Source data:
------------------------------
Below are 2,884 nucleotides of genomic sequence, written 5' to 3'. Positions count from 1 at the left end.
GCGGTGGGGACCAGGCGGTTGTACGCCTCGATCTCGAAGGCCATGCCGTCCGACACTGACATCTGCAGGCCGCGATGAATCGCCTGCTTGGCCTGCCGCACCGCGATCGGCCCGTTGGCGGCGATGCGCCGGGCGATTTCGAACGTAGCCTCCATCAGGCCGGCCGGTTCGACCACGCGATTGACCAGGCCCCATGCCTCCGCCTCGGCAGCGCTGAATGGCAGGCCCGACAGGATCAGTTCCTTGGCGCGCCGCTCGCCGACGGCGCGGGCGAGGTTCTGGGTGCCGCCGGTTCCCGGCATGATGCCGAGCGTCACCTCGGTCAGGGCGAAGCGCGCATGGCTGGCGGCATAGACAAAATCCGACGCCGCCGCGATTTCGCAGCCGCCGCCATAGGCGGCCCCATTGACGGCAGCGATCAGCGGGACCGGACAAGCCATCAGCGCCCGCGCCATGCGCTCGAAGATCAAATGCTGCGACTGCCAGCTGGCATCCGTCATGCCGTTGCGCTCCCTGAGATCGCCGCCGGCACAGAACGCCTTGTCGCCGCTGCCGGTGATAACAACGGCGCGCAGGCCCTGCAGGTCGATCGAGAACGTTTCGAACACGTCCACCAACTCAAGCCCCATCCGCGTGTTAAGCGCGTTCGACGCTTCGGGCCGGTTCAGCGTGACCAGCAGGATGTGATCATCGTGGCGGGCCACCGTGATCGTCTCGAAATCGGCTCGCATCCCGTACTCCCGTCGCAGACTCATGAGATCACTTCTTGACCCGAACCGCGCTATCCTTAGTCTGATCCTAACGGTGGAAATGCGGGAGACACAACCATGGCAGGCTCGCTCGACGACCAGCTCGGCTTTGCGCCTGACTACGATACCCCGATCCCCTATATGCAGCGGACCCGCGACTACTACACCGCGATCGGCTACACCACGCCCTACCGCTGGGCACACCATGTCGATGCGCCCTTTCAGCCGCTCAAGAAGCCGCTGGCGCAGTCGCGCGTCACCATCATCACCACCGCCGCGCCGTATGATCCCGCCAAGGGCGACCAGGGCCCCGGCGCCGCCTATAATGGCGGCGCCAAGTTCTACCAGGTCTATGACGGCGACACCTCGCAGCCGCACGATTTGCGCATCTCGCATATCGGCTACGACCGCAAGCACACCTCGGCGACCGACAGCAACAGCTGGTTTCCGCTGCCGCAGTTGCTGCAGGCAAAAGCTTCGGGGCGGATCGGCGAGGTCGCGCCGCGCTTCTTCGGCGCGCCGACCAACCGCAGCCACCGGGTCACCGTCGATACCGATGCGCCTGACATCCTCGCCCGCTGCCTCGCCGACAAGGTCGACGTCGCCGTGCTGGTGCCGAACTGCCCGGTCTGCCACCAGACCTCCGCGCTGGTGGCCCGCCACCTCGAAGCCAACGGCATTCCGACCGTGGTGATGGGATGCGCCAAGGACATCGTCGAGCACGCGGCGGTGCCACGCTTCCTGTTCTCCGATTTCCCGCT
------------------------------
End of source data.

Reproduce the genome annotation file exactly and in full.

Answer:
Below are 2,884 nucleotides of genomic sequence, written 5' to 3'. Positions count from 1 at the left end.
GCGGTGGGGACCAGGCGGTTGTACGCCTCGATCTCGAAGGCCATGCCGTCCGACACTGACATCTGCAGGCCGCGATGAATCGCCTGCTTGGCCTGCCGCACCGCGATCGGCCCGTTGGCGGCGATGCGCCGGGCGATTTCGAACGTAGCCTCCATCAGGCCGGCCGGTTCGACCACGCGATTGACCAGGCCCCATGCCTCCGCCTCGGCAGCGCTGAATGGCAGGCCCGACAGGATCAGTTCCTTGGCGCGCCGCTCGCCGACGGCGCGGGCGAGGTTCTGGGTGCCGCCGGTTCCCGGCATGATGCCGAGCGTCACCTCGGTCAGGGCGAAGCGCGCATGGCTGGCGGCATAGACAAAATCCGACGCCGCCGCGATTTCGCAGCCGCCGCCATAGGCGGCCCCATTGACGGCAGCGATCAGCGGGACCGGACAAGCCATCAGCGCCCGCGCCATGCGCTCGAAGATCAAATGCTGCGACTGCCAGCTGGCATCCGTCATGCCGTTGCGCTCCCTGAGATCGCCGCCGGCACAGAACGCCTTGTCGCCGCTGCCGGTGATAACAACGGCGCGCAGGCCCTGCAGGTCGATCGAGAACGTTTCGAACACGTCCACCAACTCAAGCCCCATCCGCGTGTTAAGCGCGTTCGACGCTTCGGGCCGGTTCAGCGTGACCAGCAGGATGTGATCATCGTGGCGGGCCACCGTGATCGTCTCGAAATCGGCTCGCATCCCGTACTCCCGTCGCAGACTCATGAGATCACTTCTTGACCCGAACCGCGCTATCCTTAGTCTGATCCTAACGGTGGAAATGCGGGAGACACAACCATGGCAGGCTCGCTCGACGACCAGCTCGGCTTTGCGCCTGACTACGATACCCCGATCCCCTATATGCAGCGGACCCGCGACTACTACACCGCGATCGGCTACACCACGCCCTACCGCTGGGCACACCATGTCGATGCGCCCTTTCAGCCGCTCAAGAAGCCGCTGGCGCAGTCGCGCGTCACCATCATCACCACCGCCGCGCCGTATGATCCCGCCAAGGGCGACCAGGGCCCCGGCGCCGCCTATAATGGCGGCGCCAAGTTCTACCAGGTCTATGACGGCGACACCTCGCAGCCGCACGATTTGCGCATCTCGCATATCGGCTACGACCGCAAGCACACCTCGGCGACCGACAGCAACAGCTGGTTTCCGCTGCCGCAGTTGCTGCAGGCAAAAGCTTCGGGGCGGATCGGCGAGGTCGCGCCGCGCTTCTTCGGCGCGCCGACCAACCGCAGCCACCGGGTCACCGTCGATACCGATGCGCCTGACATCCTCGCCCGCTGCCTCGCCGACAAGGTCGACGTCGCCGTGCTGGTGCCGAACTGCCCGGTCTGCCACCAGACCTCCGCGCTGGTGGCCCGCCACCTCGAAGCCAACGGCATTCCGACCGTGGTGATGGGATGCGCCAAGGACATCGTCGAGCACGCGGCGGTGCCACGCTTCCTGTTCTCCGATTTCCCGCT